By RANI CHOR
Huggable bunnies; kawaii! A smiling puppy; kawaii! Depression and anxiety; kawaii!
Meaning lovable, or adorable, “kawaii” is a word that has come to define Japan’s culture of cute. Spilling into everything from pop idols to billboard advertisements, the phenomenon of baby faced characters and animated smiles has created an unavoidable social impact on Japanese society.
Yami Kawaii, in particular, is an emerging Japanese subculture in Harajuku—a Tokyo district notorious for housing youth fashion and counterculture. Using dripping syringe necklaces and glittery bows stating “I want to die,” Yami Kawaii is one of many subcultures to confront Japan’s difficult local crisis of degrading mental health and suicide.
While the gory impressionistic looks of Yami Kawaii may seem jarring at first, this anti-kawaii subculture is imperative in creating the lasting change neccessary to reduce the Japanese stigma around mental illnesses and suicide.
Although suicide remains a taboo topic all throughout the world, Japan especially has done little to discuss its high suicide rates. In fact, according to the National Police Agency, the total number of suicides in Japan fell to 21,321 in 2017, peaking at 34,427 in 2003.
Furthermore, the emergence of anti-kawaii subcultures such as Yami Kawaii raise an important question. Is there a difference between glorifying mental illnesses and providing an outlet for people to talk about their feelings?
Within mainstream Japanese culture, life is based on a community standard where collective majority has the power, and speaking out about one’s mental illness can be seen as a burden.
In this case, anti-kawaii subcultures like Yami Kawaii allow youth to connect with those who may feel the same way they do. In a country where mental health is rampant yet rarely discussed, dressing up in an anti-kawaii style is a way to let others know that one is suffering psychologically or having repressed negative emotions.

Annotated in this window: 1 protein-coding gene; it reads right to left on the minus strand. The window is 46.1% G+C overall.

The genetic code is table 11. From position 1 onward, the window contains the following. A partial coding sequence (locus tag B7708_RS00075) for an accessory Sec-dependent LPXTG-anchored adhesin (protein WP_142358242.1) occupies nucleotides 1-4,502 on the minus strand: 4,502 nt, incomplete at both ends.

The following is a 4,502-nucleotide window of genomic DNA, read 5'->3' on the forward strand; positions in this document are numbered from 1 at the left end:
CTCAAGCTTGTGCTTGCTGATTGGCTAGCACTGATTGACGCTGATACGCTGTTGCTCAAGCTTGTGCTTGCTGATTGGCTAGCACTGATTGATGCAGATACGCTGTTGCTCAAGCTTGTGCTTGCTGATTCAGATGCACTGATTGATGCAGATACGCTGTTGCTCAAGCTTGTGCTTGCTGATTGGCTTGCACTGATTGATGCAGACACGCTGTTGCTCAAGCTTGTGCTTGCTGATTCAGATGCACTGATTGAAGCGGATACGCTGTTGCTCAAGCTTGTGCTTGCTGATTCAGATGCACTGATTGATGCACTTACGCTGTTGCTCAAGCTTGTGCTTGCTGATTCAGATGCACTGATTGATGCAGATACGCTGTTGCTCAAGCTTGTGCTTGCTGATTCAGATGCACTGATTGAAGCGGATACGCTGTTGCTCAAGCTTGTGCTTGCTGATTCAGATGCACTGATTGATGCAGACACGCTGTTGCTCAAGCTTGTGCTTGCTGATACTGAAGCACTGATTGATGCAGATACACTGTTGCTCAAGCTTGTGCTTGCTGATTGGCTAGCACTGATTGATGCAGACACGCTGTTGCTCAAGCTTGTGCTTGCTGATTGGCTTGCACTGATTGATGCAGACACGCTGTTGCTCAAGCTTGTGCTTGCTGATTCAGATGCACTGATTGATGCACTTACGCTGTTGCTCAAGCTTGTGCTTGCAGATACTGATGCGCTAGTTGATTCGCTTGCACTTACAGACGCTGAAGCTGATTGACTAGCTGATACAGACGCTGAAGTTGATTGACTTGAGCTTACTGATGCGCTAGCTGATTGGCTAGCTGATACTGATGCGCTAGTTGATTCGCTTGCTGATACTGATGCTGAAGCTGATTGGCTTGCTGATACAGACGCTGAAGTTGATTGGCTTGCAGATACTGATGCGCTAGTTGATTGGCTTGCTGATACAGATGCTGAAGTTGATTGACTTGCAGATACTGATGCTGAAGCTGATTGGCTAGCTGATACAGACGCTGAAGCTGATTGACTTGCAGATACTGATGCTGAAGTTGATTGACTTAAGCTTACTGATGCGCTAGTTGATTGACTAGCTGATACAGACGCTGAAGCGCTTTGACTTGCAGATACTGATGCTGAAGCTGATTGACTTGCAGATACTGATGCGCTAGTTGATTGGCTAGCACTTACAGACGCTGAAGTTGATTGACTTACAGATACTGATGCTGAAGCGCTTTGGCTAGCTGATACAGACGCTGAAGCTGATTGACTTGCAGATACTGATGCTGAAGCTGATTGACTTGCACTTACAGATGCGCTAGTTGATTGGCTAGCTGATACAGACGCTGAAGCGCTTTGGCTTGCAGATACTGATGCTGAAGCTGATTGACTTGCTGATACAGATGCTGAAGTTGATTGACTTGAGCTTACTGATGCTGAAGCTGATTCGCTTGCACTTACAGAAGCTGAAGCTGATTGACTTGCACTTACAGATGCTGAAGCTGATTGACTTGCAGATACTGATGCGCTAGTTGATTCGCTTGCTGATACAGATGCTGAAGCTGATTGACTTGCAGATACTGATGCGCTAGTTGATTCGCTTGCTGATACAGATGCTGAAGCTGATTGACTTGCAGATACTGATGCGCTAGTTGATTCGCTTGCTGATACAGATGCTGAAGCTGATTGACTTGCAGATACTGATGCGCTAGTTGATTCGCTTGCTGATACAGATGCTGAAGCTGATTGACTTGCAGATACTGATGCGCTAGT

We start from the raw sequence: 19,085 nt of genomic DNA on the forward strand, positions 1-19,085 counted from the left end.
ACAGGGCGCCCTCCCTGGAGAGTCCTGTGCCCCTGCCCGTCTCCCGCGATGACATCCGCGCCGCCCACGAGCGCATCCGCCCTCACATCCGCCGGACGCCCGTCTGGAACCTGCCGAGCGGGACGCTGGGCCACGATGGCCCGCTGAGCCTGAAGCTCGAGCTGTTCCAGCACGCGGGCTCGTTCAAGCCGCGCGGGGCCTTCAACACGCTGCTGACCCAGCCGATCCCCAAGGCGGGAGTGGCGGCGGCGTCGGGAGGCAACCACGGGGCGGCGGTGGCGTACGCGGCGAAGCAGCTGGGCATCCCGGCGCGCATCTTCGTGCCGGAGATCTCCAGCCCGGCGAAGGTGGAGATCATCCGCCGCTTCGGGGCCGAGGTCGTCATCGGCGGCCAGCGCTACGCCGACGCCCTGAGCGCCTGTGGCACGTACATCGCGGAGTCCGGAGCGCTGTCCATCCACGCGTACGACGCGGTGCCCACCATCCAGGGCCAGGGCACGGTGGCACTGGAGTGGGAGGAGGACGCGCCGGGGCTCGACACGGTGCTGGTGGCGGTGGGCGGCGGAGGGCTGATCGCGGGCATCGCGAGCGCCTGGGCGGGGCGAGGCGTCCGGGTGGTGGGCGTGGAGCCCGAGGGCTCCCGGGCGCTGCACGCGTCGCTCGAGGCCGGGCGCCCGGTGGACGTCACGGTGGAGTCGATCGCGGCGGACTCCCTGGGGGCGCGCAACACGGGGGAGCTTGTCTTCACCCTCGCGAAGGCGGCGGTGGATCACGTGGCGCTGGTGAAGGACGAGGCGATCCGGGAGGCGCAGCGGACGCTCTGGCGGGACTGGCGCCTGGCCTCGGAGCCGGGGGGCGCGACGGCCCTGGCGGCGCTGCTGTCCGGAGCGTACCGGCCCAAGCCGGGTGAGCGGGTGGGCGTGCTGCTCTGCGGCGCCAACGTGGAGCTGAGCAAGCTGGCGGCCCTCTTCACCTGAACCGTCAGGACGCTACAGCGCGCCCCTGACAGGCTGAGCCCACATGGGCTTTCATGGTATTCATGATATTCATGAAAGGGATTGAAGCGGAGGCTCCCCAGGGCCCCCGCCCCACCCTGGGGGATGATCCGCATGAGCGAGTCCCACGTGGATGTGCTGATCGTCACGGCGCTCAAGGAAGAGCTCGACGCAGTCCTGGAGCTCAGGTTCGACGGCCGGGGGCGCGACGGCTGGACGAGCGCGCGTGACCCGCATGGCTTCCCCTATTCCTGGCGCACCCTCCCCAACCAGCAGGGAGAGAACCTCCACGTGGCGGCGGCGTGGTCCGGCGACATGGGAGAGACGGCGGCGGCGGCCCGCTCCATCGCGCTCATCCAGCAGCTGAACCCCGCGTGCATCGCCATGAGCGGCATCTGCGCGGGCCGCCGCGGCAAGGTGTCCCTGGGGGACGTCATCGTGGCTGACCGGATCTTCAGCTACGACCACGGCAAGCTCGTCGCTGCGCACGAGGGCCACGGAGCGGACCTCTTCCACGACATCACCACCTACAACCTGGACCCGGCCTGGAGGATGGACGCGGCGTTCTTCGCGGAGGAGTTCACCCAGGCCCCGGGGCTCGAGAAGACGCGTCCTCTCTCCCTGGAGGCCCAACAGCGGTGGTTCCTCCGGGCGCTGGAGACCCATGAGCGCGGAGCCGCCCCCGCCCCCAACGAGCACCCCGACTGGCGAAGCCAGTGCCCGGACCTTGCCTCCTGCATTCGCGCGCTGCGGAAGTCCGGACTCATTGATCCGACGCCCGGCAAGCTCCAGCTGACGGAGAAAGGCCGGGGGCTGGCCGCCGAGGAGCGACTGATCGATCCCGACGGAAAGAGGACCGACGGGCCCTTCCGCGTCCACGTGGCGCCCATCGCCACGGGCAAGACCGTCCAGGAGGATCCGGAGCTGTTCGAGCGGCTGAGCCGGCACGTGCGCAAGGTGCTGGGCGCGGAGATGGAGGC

Whether through internet support forums or the silent appraisal of those with similar feelings, Yami Kawaii is redefining Japanese culture and being used as a motivational tool and an expressive way for people to reflect their feelings.
On the other hand, other kawaii subcultures such as Kowakawaii (scary kawaii) and Yumekawaii (dream kawaii) have incorporated unicorns and pastels as well as bandages and needles into everyday kawaii fashion. These gory subcultures could be pushing many trend goers and Japanese youth to view mental illnesses as a normalcy that will never change. Without setting clear boundaries on the message that these subcultures wish to convey to the public, these dark fashion styles could have a counterproductive effect on japanese youth by unintentionally glorifying mental illnesses.
Nevertheless, it is not fair to discriminate these subcultures without an understanding of kawaii culture as a whole. The world may view kawaii as a cutesy, slightly creepy, fashion style, but to japanese youth, kawaii is ultimately an art to express one’s feelings. In the long run, Japanese society will especially benefit from the increased awareness of mental illnesses.
Ultimately, kawaii has become a culturally counterproductive mask used as relief in Japan’s socially strict culture. It is awful to imagine living in a culture where suicidal fashion is how some people express their depression and pain, however, at least it can be seen as one small step towards reducing the stigma surrounding mental illnesses.